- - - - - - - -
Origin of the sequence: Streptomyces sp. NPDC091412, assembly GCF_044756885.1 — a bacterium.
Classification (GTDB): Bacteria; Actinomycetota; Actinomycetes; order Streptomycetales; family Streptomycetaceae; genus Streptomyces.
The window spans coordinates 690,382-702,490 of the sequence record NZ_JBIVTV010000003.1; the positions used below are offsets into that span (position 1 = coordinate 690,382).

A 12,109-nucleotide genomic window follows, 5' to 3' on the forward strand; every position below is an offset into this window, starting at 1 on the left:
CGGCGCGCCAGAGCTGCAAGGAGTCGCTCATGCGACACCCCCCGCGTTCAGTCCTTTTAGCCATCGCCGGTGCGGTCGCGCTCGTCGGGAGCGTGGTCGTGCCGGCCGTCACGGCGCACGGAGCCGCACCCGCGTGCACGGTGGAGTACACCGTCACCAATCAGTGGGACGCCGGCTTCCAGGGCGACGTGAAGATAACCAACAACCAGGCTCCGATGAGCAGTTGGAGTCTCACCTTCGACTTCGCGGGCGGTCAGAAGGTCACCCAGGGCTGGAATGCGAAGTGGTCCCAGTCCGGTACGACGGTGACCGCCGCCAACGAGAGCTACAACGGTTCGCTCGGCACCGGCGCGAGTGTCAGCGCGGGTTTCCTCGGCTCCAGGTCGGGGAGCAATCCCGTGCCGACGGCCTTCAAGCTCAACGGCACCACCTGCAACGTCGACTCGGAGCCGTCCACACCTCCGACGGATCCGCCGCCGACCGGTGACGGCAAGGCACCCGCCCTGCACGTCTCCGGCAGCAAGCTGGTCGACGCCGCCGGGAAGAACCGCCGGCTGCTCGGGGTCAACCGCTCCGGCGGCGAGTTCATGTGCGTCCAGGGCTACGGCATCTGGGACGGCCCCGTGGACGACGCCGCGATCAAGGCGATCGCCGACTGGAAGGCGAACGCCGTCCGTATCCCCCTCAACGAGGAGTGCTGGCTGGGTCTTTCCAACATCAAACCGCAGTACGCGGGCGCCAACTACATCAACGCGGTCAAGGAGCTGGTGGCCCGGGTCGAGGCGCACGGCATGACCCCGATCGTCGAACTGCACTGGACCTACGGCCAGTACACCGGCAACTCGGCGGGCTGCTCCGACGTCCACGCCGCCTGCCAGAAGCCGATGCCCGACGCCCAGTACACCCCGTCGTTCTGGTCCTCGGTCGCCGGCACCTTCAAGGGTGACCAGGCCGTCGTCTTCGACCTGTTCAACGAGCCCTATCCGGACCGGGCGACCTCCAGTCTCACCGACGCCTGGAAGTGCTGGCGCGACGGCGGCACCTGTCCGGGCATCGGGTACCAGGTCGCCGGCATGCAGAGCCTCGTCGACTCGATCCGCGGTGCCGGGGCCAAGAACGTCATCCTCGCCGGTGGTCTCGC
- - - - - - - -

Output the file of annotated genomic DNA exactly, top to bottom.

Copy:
Origin of the sequence: Streptomyces sp. NPDC091412, assembly GCF_044756885.1 — a bacterium.
Classification (GTDB): Bacteria; Actinomycetota; Actinomycetes; order Streptomycetales; family Streptomycetaceae; genus Streptomyces.
The window spans coordinates 690,382-702,490 of the sequence record NZ_JBIVTV010000003.1; the positions used below are offsets into that span (position 1 = coordinate 690,382).

A 12,109-nucleotide genomic window follows, 5' to 3' on the forward strand; every position below is an offset into this window, starting at 1 on the left:
CGGCGCGCCAGAGCTGCAAGGAGTCGCTCATGCGACACCCCCCGCGTTCAGTCCTTTTAGCCATCGCCGGTGCGGTCGCGCTCGTCGGGAGCGTGGTCGTGCCGGCCGTCACGGCGCACGGAGCCGCACCCGCGTGCACGGTGGAGTACACCGTCACCAATCAGTGGGACGCCGGCTTCCAGGGCGACGTGAAGATAACCAACAACCAGGCTCCGATGAGCAGTTGGAGTCTCACCTTCGACTTCGCGGGCGGTCAGAAGGTCACCCAGGGCTGGAATGCGAAGTGGTCCCAGTCCGGTACGACGGTGACCGCCGCCAACGAGAGCTACAACGGTTCGCTCGGCACCGGCGCGAGTGTCAGCGCGGGTTTCCTCGGCTCCAGGTCGGGGAGCAATCCCGTGCCGACGGCCTTCAAGCTCAACGGCACCACCTGCAACGTCGACTCGGAGCCGTCCACACCTCCGACGGATCCGCCGCCGACCGGTGACGGCAAGGCACCCGCCCTGCACGTCTCCGGCAGCAAGCTGGTCGACGCCGCCGGGAAGAACCGCCGGCTGCTCGGGGTCAACCGCTCCGGCGGCGAGTTCATGTGCGTCCAGGGCTACGGCATCTGGGACGGCCCCGTGGACGACGCCGCGATCAAGGCGATCGCCGACTGGAAGGCGAACGCCGTCCGTATCCCCCTCAACGAGGAGTGCTGGCTGGGTCTTTCCAACATCAAACCGCAGTACGCGGGCGCCAACTACATCAACGCGGTCAAGGAGCTGGTGGCCCGGGTCGAGGCGCACGGCATGACCCCGATCGTCGAACTGCACTGGACCTACGGCCAGTACACCGGCAACTCGGCGGGCTGCTCCGACGTCCACGCCGCCTGCCAGAAGCCGATGCCCGACGCCCAGTACACCCCGTCGTTCTGGTCCTCGGTCGCCGGCACCTTCAAGGGTGACCAGGCCGTCGTCTTCGACCTGTTCAACGAGCCCTATCCGGACCGGGCGACCTCCAGTCTCACCGACGCCTGGAAGTGCTGGCGCGACGGCGGCACCTGTCCGGGCATCGGGTACCAGGTCGCCGGCATGCAGAGCCTCGTCGACTCGATCCGCGGTGCCGGGGCCAAGAACGTCATCCTCGCCGGTGGTCTCGC